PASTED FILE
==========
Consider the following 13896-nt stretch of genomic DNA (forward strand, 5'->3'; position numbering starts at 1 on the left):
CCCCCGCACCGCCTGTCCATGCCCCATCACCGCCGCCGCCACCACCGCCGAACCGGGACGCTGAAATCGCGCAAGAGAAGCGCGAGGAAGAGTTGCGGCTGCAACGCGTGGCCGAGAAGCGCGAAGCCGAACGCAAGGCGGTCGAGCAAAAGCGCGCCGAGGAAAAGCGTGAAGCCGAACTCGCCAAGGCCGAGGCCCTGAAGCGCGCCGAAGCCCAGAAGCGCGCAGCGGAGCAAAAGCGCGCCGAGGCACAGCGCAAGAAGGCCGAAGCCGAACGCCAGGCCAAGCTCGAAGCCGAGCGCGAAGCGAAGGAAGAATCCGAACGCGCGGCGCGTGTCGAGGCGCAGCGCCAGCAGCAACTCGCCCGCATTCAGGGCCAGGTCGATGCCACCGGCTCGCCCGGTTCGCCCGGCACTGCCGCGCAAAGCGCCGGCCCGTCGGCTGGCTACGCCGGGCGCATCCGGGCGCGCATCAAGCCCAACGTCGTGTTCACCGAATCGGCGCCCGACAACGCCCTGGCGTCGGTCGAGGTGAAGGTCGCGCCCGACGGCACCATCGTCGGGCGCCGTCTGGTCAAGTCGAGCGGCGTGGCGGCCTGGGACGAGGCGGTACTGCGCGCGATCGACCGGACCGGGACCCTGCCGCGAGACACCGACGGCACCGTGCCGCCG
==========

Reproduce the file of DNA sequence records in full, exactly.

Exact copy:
Consider the following 13896-nt stretch of genomic DNA (forward strand, 5'->3'; position numbering starts at 1 on the left):
CCCCCGCACCGCCTGTCCATGCCCCATCACCGCCGCCGCCACCACCGCCGAACCGGGACGCTGAAATCGCGCAAGAGAAGCGCGAGGAAGAGTTGCGGCTGCAACGCGTGGCCGAGAAGCGCGAAGCCGAACGCAAGGCGGTCGAGCAAAAGCGCGCCGAGGAAAAGCGTGAAGCCGAACTCGCCAAGGCCGAGGCCCTGAAGCGCGCCGAAGCCCAGAAGCGCGCAGCGGAGCAAAAGCGCGCCGAGGCACAGCGCAAGAAGGCCGAAGCCGAACGCCAGGCCAAGCTCGAAGCCGAGCGCGAAGCGAAGGAAGAATCCGAACGCGCGGCGCGTGTCGAGGCGCAGCGCCAGCAGCAACTCGCCCGCATTCAGGGCCAGGTCGATGCCACCGGCTCGCCCGGTTCGCCCGGCACTGCCGCGCAAAGCGCCGGCCCGTCGGCTGGCTACGCCGGGCGCATCCGGGCGCGCATCAAGCCCAACGTCGTGTTCACCGAATCGGCGCCCGACAACGCCCTGGCGTCGGTCGAGGTGAAGGTCGCGCCCGACGGCACCATCGTCGGGCGCCGTCTGGTCAAGTCGAGCGGCGTGGCGGCCTGGGACGAGGCGGTACTGCGCGCGATCGACCGGACCGGGACCCTGCCGCGAGACACCGACGGCACCGTGCCGCCG